Most of my friends will likely gasp to hear that I did not vote yesterday. <...>
OK - to me this has been another concept that was a little hard to grasp. Growing up, people always told me what to do, not asking what I wanted. Not that I regret or resent my childhood, as I love my hometown and am proud of being her child. But the concept of being part of the decision making body for everything that affected my life is remote and foreign.
Not long ago, I had a small taste of democracy that affected me. I live in a condo complex that was showing its ages. We had peeling and faded maroon painted doors, yellowish and browning fence and pasty white walls, reminiscent of color schemes found in scenes from "Golden Girls". Plants along the complex walks were overgrown, shaggy, and covered in webs. The worst was the swimming pool, which had a huge crack next to the edge, where concrete had sank down in one place and protruded in another, which nearly tripped our neighbor's daughter Carla and I am sure some other folks.
Despite of my disinterest, a new home owner association was elected and announced some dramatic new plans. Sure, I thought. This is good politics.
Yet I before I could hand out more cynicism and sarcasm, a painting crew had arrived and quickly transformed our complex into the new millennium. A sophisticated forest green now graces our doors, accompanied by a medium tan on the walls and cream colored trim around the window and door frames. Our complex suddenly look as sharp as the trendiest coffee chain sensations. Moreover, many of the dead or overgrown plants were removed and replanted, the swimming pool concrete completely repaired, surrounding areas replanted and cleaned up, new tiles were put in, and new pool lounge chairs replaced the broken ones. At the end of it all, the complex had a celebration party that was to become a new tradition linking the neighbors together, closer and into a real community. The newly elected association board had delivered on every one of its campaign promises.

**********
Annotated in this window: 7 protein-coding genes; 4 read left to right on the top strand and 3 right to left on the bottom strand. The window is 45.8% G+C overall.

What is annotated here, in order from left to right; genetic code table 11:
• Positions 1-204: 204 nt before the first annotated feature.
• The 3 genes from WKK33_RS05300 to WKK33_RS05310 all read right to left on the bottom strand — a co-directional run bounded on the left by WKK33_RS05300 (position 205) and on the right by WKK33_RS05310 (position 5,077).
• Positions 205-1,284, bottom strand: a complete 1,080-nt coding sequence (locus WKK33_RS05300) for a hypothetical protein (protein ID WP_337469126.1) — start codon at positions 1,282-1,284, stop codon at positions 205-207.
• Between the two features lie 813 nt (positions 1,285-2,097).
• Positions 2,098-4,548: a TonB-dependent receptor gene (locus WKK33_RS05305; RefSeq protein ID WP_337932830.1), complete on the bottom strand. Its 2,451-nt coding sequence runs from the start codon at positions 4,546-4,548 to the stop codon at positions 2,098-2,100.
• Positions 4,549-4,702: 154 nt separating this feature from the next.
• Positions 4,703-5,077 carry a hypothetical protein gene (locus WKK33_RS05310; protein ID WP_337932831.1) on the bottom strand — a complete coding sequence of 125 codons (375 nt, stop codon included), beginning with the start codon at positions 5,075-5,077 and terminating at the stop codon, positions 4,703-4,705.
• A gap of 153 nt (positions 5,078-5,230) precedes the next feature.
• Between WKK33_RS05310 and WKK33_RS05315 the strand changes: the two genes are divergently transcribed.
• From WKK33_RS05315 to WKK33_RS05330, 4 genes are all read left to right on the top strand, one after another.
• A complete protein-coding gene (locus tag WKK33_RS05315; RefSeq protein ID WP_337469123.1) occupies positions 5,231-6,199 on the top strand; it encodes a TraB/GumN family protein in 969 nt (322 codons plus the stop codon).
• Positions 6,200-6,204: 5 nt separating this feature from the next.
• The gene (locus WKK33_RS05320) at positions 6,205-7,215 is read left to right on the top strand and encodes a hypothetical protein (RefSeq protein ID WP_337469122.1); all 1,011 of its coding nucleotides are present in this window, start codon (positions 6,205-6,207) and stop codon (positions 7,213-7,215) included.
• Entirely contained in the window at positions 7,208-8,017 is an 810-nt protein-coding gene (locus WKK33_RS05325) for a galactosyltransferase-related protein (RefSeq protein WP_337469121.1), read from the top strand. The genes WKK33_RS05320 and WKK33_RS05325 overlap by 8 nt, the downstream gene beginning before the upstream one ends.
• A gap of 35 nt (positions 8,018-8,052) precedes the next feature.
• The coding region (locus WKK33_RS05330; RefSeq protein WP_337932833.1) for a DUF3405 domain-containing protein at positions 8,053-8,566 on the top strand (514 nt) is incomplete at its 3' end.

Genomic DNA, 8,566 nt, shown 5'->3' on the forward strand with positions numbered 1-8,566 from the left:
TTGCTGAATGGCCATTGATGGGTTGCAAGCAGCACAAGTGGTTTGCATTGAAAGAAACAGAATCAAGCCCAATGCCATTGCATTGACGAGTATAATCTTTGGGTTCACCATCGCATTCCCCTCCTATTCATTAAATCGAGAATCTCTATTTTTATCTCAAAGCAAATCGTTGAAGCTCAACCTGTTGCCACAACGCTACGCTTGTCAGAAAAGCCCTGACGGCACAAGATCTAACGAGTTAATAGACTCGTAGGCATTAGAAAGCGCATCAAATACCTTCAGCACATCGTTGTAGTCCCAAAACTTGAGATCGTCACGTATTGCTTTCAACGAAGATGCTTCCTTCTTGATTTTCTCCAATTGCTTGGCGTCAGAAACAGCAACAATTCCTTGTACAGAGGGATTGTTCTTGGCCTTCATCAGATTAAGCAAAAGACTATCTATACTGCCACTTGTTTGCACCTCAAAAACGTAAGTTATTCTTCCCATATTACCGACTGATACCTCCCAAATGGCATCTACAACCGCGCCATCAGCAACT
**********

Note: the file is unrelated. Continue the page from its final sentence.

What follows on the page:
This was my first first hand democracy at work experience. It stands directly in contrast with what I knew growing up. I signed up to participate in the PTA shortly after, and voting at school meetings to voice opinion on subjects that mattered to me. A close friend and I disagreed on a budget issue at school, yet we both got to say our piece, and let it ride the wave of the polls.
Some of my friends (of all origins including local) still did not or would not vote. "Too busy", "I don't care about the issues this year", "I got sick", "my vote won't make a difference statistically" etc. Yet a majority of them did, and proudly display to others that they simply have voted. I suppose it is another form of freedom to be able to chose not to participate, in one year, or ever. Yet I hope, myself included, that we would soon all joining in to learn, ask questions, and take part in an important transformational process at the heart of our lives.